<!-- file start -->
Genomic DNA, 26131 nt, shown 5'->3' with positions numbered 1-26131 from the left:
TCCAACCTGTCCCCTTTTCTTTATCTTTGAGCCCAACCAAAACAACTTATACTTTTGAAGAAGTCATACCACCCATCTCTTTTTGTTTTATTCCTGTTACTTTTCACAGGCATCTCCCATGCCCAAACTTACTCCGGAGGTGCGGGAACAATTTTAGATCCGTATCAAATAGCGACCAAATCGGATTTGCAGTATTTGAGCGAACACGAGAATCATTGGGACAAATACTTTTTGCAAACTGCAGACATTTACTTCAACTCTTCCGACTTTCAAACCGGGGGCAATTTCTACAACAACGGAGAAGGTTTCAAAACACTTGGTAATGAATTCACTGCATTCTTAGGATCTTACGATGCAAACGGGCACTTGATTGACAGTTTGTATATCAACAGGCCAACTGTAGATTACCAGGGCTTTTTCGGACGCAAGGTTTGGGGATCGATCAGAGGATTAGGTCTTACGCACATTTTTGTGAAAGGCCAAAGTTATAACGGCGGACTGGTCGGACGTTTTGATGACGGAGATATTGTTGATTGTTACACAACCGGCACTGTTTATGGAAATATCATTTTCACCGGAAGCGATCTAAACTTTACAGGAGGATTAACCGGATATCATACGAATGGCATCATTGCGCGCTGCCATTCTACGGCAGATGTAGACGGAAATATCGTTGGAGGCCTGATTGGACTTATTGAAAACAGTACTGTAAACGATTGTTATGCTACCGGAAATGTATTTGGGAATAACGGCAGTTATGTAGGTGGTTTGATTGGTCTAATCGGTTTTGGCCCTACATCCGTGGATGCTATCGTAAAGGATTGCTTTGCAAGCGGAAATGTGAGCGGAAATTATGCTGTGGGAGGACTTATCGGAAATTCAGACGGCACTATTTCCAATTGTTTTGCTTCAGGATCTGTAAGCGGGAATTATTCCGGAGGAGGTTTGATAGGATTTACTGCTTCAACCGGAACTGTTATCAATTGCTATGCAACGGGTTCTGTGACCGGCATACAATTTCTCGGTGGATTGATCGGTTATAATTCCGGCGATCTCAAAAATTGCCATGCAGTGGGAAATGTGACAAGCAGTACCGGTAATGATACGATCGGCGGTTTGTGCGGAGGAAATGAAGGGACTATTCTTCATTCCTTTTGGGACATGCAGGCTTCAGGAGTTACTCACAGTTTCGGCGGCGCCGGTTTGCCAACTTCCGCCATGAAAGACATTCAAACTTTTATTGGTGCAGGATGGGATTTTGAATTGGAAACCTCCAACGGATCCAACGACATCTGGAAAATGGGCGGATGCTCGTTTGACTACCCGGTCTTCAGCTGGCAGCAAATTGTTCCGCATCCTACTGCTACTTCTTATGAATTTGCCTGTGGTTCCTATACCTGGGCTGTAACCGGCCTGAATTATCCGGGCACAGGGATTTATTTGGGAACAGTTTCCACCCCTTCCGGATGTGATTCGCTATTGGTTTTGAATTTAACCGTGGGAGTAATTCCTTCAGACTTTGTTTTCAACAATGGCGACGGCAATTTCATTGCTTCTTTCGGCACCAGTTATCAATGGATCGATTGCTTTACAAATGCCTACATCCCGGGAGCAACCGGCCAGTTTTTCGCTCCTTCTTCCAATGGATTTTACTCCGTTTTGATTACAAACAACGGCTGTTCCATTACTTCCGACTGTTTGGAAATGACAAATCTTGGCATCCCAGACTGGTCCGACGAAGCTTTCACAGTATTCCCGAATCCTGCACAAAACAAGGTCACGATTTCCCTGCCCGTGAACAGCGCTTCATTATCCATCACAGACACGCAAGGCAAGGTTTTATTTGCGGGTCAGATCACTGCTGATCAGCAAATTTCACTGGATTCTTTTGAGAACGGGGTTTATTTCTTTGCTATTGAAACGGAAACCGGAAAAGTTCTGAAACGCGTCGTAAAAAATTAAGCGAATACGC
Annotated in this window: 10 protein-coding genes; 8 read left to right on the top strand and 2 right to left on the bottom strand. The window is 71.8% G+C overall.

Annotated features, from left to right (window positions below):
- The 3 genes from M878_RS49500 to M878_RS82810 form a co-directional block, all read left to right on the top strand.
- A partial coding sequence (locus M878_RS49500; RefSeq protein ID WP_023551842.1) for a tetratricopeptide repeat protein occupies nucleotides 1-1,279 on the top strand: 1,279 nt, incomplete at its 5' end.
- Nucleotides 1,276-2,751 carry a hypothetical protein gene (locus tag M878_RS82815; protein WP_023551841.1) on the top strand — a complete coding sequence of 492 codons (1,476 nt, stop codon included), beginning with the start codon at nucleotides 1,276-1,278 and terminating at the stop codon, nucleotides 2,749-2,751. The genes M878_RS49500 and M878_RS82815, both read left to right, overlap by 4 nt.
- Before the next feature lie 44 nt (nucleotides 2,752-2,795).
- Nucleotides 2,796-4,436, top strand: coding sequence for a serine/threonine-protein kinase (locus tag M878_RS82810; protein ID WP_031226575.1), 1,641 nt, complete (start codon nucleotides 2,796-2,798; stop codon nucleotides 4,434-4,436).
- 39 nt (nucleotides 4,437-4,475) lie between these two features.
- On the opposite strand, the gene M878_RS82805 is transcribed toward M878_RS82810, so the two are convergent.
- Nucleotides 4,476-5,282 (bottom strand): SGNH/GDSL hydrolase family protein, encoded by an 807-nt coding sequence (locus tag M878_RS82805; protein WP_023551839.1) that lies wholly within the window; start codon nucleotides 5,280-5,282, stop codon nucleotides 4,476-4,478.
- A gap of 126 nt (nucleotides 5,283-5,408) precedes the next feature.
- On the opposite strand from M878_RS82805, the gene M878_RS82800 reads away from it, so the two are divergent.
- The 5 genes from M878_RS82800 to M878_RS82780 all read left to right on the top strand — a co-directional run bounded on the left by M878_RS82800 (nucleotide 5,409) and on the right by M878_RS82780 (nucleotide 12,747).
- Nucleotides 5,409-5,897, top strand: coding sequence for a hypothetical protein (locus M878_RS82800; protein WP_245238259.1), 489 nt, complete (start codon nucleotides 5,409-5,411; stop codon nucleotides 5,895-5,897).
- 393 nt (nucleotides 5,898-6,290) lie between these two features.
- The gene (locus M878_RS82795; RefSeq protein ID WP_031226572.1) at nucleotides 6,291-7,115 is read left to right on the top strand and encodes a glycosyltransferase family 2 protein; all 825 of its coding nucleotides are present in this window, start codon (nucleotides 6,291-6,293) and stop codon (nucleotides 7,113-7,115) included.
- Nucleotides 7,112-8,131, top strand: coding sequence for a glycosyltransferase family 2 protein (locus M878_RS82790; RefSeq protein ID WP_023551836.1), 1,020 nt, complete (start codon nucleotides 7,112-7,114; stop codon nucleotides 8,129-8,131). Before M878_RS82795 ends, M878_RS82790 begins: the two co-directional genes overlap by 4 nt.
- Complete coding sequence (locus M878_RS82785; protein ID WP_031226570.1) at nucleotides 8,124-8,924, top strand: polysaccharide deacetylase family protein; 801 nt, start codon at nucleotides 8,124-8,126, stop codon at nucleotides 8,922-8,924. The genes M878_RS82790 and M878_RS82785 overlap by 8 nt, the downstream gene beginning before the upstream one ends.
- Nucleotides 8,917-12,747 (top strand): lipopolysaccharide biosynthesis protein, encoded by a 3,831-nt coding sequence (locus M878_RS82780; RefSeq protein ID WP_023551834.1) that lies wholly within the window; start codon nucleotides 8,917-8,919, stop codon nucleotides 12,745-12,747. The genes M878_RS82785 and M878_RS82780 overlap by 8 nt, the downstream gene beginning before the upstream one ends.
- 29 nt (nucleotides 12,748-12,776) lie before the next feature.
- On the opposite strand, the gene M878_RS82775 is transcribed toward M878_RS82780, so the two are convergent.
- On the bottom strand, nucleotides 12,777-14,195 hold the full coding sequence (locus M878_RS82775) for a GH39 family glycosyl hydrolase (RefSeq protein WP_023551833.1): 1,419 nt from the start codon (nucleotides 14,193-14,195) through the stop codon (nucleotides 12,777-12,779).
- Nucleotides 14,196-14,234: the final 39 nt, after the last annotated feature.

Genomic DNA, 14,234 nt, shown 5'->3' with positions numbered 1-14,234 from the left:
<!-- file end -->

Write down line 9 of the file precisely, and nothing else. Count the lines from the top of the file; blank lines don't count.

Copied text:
- Nucleotides 2,796-4,436, top strand: coding sequence for a serine/threonine-protein kinase (locus tag M878_RS82810; protein ID WP_031226575.1), 1,641 nt, complete (start codon nucleotides 2,796-2,798; stop codon nucleotides 4,434-4,436).